Since August 2014, deadly terror attacks have occurred in border towns along Lebanon’s border with Syria, as have episodic clashes between the Lebanese Army and Syrian-based violent extremist groups. A 2017 Lebanese Army offensive expelled ISIS militants from territory along Lebanon’s border with Syria. The U.S. Embassy strongly urges U.S. citizens to avoid the Lebanese-Syrian border region. The U.S. Department of State also warns U.S. citizens of the risk of traveling on flights that fly over Syria, which include some flights to Beirut.

Visit our website for Travel to High-Risk Areas.

Border with Israel – Do Not Travel

There have been sporadic rocket attacks from southern Lebanon into Israel in connection with the violence between Israel and Hizballah: the last reported incident was in 2014. The U.S. Embassy urges U.S. citizens to avoid this border area.

Visit our website for Travel to High-Risk Areas.

Refugee Settlements – Do Not Travel

The U.S. Embassy urges U.S. citizens to avoid travel to refugee settlements, where violence has resulted in shootings and explosions.

Visit our website for Travel to High-Risk Areas.

Last Update: Reissued with updates to COVID-19 information.

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  • Department Of Justice Identifies New York City, Portland And Seattle As Jurisdictions Permitting Violence And Destruction Of Property
    In Crime News
    The U.S. Department of Justice today identified the following three jurisdictions that have permitted violence and destruction of property to persist and have refused to undertake reasonable measures to counteract criminal activities: New York City; Portland, Oregon; and Seattle, Washington. The Department of Justice is continuing to work to identify jurisdictions that meet the criteria set out in the President’s Memorandum and will periodically update the list of selected jurisdictions as required therein.
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  • Florida Medical Doctor Pleads Guilty to Conspiring to Falsify Clinical Trial Data
    In Crime News
    A Florida medical doctor pleaded guilty to conspiring to falsify clinical trial data regarding an asthma medication, the Department of Justice announced today.
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  • Statement Of AAG Makan Delrahim Thanking Participants In Workshop On Competition In The Licensing Of Public Performance Rights In The Music Industry
    In Crime News
    On Wednesday July 29, the Justice Department’s Antitrust Division concluded its two-day virtual workshop on competition in the licensing of public performance rights in the music industry.
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  • Owner of New York Tax Preparation Business Pleads Guilty to Conspiring to File False Returns
    In Crime News
    A Queens, New York return preparer pleaded guilty today to conspiracy to defraud the United States by filing false returns, announced Principal Deputy Assistant Attorney General Richard E. Zuckerman of the Justice Department’s Tax Division.
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  • Amateur Athletes: The U.S. Center for SafeSport’s Response and Resolution Process for Reporting Abuse
    In U.S GAO News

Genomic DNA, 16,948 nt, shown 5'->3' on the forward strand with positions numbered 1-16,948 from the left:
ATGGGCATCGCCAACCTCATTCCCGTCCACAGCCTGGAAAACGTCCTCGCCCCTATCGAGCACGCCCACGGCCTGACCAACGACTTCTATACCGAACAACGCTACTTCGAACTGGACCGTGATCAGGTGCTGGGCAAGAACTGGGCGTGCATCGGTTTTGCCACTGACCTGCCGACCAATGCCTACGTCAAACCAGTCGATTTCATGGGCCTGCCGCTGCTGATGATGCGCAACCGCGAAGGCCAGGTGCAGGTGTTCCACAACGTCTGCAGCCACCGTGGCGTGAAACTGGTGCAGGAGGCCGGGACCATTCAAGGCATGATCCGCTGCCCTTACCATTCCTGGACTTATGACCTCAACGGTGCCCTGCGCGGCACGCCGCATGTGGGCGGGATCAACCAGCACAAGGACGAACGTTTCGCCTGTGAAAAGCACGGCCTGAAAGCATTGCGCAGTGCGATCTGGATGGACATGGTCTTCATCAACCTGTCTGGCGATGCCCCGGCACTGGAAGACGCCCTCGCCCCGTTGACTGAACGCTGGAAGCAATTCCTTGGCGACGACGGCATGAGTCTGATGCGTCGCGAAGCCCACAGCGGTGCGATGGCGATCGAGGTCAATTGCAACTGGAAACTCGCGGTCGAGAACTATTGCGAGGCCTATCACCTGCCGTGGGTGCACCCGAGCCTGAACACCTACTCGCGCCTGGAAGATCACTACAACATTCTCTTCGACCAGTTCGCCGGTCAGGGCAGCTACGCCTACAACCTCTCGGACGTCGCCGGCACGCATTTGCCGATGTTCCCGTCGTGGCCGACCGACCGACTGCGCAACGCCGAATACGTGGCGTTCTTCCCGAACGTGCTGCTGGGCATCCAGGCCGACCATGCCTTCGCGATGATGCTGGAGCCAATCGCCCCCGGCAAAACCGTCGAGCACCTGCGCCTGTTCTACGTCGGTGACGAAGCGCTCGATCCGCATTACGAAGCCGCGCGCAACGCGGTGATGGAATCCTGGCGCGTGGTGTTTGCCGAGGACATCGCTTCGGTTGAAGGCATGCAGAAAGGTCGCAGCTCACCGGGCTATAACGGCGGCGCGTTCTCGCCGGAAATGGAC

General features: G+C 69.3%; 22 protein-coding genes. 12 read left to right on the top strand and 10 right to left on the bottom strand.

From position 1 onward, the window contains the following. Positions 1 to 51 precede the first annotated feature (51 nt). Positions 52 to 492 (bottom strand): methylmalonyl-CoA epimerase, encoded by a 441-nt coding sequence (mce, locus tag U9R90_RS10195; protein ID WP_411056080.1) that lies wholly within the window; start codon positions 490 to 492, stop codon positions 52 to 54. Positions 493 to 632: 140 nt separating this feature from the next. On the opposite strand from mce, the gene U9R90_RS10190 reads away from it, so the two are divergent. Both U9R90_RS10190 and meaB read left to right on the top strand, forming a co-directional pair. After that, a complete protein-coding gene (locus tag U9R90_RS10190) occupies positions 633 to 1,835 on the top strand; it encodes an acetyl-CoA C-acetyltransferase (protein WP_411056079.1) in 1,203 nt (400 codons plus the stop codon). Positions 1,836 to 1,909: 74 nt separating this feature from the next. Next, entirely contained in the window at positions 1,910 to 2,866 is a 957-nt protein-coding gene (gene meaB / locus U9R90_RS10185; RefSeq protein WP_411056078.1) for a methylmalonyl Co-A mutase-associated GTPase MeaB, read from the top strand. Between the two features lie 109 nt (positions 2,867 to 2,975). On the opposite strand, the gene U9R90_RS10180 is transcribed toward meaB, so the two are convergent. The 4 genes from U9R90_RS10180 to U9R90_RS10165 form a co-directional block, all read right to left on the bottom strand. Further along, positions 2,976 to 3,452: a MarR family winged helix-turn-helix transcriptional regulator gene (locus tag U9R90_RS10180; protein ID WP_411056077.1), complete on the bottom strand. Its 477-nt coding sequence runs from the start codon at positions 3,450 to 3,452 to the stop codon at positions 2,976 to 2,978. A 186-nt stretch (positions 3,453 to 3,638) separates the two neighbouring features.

The U.S. Center for SafeSport (the Center), an independent nonprofit organization, was established in response to concerns about the consistency of investigations conducted and resolutions reached by amateur sports organizations of allegations of misconduct and abuse. According to Center staff, their response to allegations of misconduct are guided by the SafeSport Code, which establishes acceptable standards of conduct for all individuals who participate in U.S. Olympic and Paralympic events and training, Standard Operating Procedures (SOPs), and other tools. The SafeSport Code defines the scope of the Center's jurisdiction, establishes the standard of proof for its decisions, identifies types of prohibited conduct, describes possible temporary measures and sanctions, and outlines the resolution process and requirements to report to law enforcement. SOPs outline intake and investigation staff roles and responsibilities and provide a step-by-step guide of processes, and a case management system is used by intake and investigation staff to document their work. The Center seeks to ensure its intake and investigation process is fair by taking steps to ensure anonymity and privacy; providing opportunities for claimants (the persons alleged to have experienced misconduct) and respondents (the individuals accused of misconduct) to participate in investigations; and providing parties with the right to consult with an advisor and to seek arbitration of sanctions or other measures imposed by the Center. The Center refers to allegations of misconduct as cases when it establishes that it has enough information to proceed with intake and investigation. From February 2018 through June 2020, the Center created and resolved 3,909 cases. Most of the Center’s cases were resolved through administrative closure or jurisdictional closure. Administrative closure may occur as a result of insufficient evidence, claimants who elect not to participate in the resolution process, or other factors. Jurisdictional closure occurs when the Center does not have jurisdiction or the Center chooses not to exercise its discretionary jurisdiction, as defined in the SafeSport Code. As of June 30, 2020, approximately 1,300 individuals were listed in the Center’s Centralized Disciplinary Database; this number includes individuals placed on temporary restriction(s) or temporary suspension, as well as individuals suspended or rendered permanently ineligible to participate. On February 14, 2018, the Protecting Young Victims from Sexual Abuse and Safe Sport Authorization Act of 2017 was enacted, which codified the Center’s jurisdiction over the U.S. Olympic and Paralympic Committee and its affiliated organizations with regard to safeguarding amateur athletes against abuse in sports. It also required the Center to develop resources and policies to prevent abuse of amateur athletes. The Center investigates and resolves allegations of sexual misconduct by coaches, trainers, managers, peers, and others that may be in violation of the Center’s policies and procedures. In addition, the Center may, at its discretion, investigate and resolve allegations of other policy violations, including non-sexual child abuse and emotional and physical misconduct. The Center plays a key role in ensuring the safety of amateur athletes, many of whom are minors, who participate in Olympic, Paralympic, and Pan-American events and training. GAO was asked to describe the process the Center uses in responding to, investigating, and resolving allegations of misconduct. This report describes (1) how the Center responds to allegations of misconduct in amateur athletics and seeks to ensure its process for investigating and resolving allegations is fair, and (2) what is known about incidents reported to the Center from February 2018 through June 2020. GAO reviewed documents relevant to Center intake and investigation policies and practices and interviewed the Center's leadership, including individuals responsible for the intake and investigation of allegations of misconduct. In addition, GAO requested summary data for the period February 2018 through June 2020—the most recent data available—including information about allegations of misconduct and abuse, and the investigation and resolution of cases. For more information, contact Kathy A. Larin at (202) 512-7215 or larink@gao.gov.